FIG. 8 shows the % Response curves (mean ±SEM) for 3% (circles), 4% (triangles), and 5% (squares) concentrations of rabbit (N=4) red blood cells in micro-samples that contained 2 mg/ml FITC-dextran (150,000 daltons) and received a cell-attack stimulus of 210 J/cm2. These % Response curves for rabbit red blood cells are statistically the same for the different micro-sample cell concentrations in the 3 to 5% range, to show that moderate variation in cell concentrations will not change the microphotolysis measurement of cell resistance to disruption by light-stimulated cell attack.

FIG. 9 shows the % Response curves (mean±SEM) for rabbit (N=3) red blood cells that had been separated from whole blood (circles) and for red blood cells in whole blood that contained plasma and other cells such as platelets or white blood cells (triangles). Micro-sample composition was a 4% red blood cell concentration and 2 mg/ml FITC-dextran (150,000 daltons). These data demonstrate that the % Response curves for rabbit red blood cells are not affected by the presence of blood plasma or other blood cells (such as white blood cells) in the micro-sample. Thus, the microphotolysis procedure can be applied to whole blood samples, without the need for careful separation of red blood cells.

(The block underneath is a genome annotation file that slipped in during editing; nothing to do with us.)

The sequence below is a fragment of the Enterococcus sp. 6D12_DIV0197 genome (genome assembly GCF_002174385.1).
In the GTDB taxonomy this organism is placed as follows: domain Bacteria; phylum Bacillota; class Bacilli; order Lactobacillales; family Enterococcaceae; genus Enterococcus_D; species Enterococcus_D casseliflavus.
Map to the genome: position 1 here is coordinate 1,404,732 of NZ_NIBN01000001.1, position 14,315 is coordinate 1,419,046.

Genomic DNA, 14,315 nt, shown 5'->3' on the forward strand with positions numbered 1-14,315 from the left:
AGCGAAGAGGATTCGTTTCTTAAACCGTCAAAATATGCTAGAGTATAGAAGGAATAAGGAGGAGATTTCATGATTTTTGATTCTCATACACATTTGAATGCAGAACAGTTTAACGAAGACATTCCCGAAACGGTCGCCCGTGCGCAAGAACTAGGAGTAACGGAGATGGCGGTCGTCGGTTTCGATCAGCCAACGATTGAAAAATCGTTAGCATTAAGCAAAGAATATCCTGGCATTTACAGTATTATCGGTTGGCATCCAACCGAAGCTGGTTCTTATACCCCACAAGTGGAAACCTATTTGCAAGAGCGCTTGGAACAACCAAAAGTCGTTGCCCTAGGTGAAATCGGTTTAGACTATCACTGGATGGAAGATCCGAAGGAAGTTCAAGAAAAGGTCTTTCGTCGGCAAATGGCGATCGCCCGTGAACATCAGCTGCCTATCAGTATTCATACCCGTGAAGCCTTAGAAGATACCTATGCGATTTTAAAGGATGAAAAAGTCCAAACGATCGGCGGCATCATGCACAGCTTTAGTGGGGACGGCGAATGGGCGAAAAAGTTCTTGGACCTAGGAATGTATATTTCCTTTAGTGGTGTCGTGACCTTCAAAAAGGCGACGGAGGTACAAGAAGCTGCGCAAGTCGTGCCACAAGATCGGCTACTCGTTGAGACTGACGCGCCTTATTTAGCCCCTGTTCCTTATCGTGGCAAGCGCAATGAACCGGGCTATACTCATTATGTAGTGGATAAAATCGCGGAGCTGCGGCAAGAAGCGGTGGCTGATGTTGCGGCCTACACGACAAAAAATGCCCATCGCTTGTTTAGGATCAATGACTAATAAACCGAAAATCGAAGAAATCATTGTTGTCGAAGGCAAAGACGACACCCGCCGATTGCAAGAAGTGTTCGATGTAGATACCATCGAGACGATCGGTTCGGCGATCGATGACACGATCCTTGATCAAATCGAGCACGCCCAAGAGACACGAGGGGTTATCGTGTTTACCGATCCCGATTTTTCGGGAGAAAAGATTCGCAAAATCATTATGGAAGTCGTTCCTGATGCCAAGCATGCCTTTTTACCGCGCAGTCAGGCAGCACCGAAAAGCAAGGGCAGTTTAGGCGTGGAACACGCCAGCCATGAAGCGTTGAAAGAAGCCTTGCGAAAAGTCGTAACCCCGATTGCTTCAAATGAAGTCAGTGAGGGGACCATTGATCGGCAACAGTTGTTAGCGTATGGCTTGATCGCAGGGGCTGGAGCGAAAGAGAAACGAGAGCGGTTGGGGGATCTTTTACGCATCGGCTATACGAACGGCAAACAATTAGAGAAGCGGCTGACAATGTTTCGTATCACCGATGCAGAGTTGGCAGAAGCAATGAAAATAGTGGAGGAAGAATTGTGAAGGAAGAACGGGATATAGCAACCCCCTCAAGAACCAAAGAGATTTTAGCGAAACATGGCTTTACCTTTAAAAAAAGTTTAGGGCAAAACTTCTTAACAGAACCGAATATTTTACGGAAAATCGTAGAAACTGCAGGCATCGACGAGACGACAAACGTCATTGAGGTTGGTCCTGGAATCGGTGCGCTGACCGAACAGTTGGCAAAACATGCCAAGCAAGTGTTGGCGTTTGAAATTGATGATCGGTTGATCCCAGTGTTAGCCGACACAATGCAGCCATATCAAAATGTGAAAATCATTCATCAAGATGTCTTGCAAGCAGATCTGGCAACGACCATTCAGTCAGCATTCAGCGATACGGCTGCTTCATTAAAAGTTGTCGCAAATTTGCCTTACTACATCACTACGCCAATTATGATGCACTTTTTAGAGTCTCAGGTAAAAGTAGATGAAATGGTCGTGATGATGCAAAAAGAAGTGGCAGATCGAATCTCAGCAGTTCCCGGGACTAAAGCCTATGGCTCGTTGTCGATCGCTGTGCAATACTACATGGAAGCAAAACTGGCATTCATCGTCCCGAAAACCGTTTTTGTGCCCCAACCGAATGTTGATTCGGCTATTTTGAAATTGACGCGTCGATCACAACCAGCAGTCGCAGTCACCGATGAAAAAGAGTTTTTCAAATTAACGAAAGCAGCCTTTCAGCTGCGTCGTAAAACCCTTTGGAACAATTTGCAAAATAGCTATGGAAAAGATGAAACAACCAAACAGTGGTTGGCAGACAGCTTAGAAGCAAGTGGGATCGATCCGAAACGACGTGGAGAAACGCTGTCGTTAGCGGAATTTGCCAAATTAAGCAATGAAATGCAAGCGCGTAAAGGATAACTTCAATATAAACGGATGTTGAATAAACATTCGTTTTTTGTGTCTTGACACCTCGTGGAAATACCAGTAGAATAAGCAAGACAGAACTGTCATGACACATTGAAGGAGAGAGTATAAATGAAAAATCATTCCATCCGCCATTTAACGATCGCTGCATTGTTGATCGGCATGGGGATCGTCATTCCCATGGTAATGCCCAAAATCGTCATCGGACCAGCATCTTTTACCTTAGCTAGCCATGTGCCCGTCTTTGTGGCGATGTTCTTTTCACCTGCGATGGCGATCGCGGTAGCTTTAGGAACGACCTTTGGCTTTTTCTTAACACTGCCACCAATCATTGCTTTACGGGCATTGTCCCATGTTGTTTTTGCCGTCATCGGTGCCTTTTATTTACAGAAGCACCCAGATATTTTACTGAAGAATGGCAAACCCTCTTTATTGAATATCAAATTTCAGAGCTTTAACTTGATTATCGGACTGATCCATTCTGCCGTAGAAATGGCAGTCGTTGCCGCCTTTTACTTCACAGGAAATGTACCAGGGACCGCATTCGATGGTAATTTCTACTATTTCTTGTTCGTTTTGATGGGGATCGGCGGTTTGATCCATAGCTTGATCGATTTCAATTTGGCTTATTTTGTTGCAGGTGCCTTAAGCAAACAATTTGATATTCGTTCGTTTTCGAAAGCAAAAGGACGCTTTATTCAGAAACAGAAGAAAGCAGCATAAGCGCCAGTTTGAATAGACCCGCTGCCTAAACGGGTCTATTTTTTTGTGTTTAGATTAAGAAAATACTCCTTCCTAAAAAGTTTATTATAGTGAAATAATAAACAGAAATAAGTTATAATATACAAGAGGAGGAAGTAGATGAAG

FIG. 10 shows the % Response curves (mean±SEM) for microphotolysis of rabbit (N=4) red blood cells on day 5 (circles), on day 5 after the red blood cells had been washed and then reconstituted with buffer and FITC-dextran (diamonds), and on day 5 after the red blood cells had been washed and then reconstituted with buffer but not FITC-dextran (squares). Micro-sample composition was 2 mg/ml of FITC-dextran (150,000 daltons), a 4% red blood cell concentration, and buffer with a cell-attack stimulus of 198 Joules/cm2. Cells that were washed on day 5 and reconstituted without the FITC-dextran did not hemolyze when exposed to photoactivation. Washed cells reconstituted with the original FITC-dextran buffer solution had the same microphotolysis response as unwashed cells on day five, thus showing that the washed cells were still responsive but only in the presence of FITC-dextran. Thus, FIG. 10 shows that the presence of FITC is necessary for the microphotolysis process and that other factors like heat from the light source do not induce hemolysis in this method. FITC-dextran (150,000) is a large molecular weight neutral dextran that does not even traverse endothelial gaps under non-inflamed conditions. Since washed cells were unresponsive, the data in FIG. 10 demonstrate that the microphotolysis response is not the result of a non-specific light interaction with an intracellular or even intramembrane bound drug. The microphotolysis process with FITC-dextran as the cell-attack agent must occur by an interaction outside of the cell membrane with subsequent effect on the cell membrane.